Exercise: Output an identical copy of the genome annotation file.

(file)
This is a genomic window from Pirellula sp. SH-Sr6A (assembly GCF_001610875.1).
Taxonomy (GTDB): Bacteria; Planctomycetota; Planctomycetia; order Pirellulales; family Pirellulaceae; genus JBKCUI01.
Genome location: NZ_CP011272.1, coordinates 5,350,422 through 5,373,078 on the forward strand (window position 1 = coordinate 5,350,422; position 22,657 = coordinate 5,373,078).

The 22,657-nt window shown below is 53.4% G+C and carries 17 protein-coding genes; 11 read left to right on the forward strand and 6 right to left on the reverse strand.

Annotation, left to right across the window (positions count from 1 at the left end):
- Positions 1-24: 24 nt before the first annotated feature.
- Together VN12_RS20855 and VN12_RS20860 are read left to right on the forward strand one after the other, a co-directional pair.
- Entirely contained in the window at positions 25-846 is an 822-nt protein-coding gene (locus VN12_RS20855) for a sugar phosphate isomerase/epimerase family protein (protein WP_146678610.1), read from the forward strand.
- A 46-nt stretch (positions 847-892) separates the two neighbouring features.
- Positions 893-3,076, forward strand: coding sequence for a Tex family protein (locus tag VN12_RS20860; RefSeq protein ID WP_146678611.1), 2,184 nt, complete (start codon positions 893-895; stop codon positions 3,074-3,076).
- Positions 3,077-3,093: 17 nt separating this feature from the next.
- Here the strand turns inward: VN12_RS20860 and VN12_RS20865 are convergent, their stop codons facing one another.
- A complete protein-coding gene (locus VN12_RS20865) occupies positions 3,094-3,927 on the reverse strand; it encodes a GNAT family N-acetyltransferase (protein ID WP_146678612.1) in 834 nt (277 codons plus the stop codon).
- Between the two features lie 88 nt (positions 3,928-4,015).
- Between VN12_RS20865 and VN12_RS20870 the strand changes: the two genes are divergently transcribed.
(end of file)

This is a genomic window from Pirellula sp. SH-Sr6A (assembly GCF_001610875.1).
Taxonomy (GTDB): Bacteria; Planctomycetota; Planctomycetia; order Pirellulales; family Pirellulaceae; genus JBKCUI01.
Genome location: NZ_CP011272.1, coordinates 5,350,422 through 5,373,078 on the forward strand (window position 1 = coordinate 5,350,422; position 22,657 = coordinate 5,373,078).

The 22,657-nt window shown below is 53.4% G+C and carries 17 protein-coding genes; 11 read left to right on the forward strand and 6 right to left on the reverse strand.

Annotation, left to right across the window (positions count from 1 at the left end):
- Positions 1-24: 24 nt before the first annotated feature.
- Together VN12_RS20855 and VN12_RS20860 are read left to right on the forward strand one after the other, a co-directional pair.
- Entirely contained in the window at positions 25-846 is an 822-nt protein-coding gene (locus VN12_RS20855) for a sugar phosphate isomerase/epimerase family protein (protein WP_146678610.1), read from the forward strand.
- A 46-nt stretch (positions 847-892) separates the two neighbouring features.
- Positions 893-3,076, forward strand: coding sequence for a Tex family protein (locus tag VN12_RS20860; RefSeq protein ID WP_146678611.1), 2,184 nt, complete (start codon positions 893-895; stop codon positions 3,074-3,076).
- Positions 3,077-3,093: 17 nt separating this feature from the next.
- Here the strand turns inward: VN12_RS20860 and VN12_RS20865 are convergent, their stop codons facing one another.
- A complete protein-coding gene (locus VN12_RS20865) occupies positions 3,094-3,927 on the reverse strand; it encodes a GNAT family N-acetyltransferase (protein ID WP_146678612.1) in 834 nt (277 codons plus the stop codon).
- Between the two features lie 88 nt (positions 3,928-4,015).
- Between VN12_RS20865 and VN12_RS20870 the strand changes: the two genes are divergently transcribed.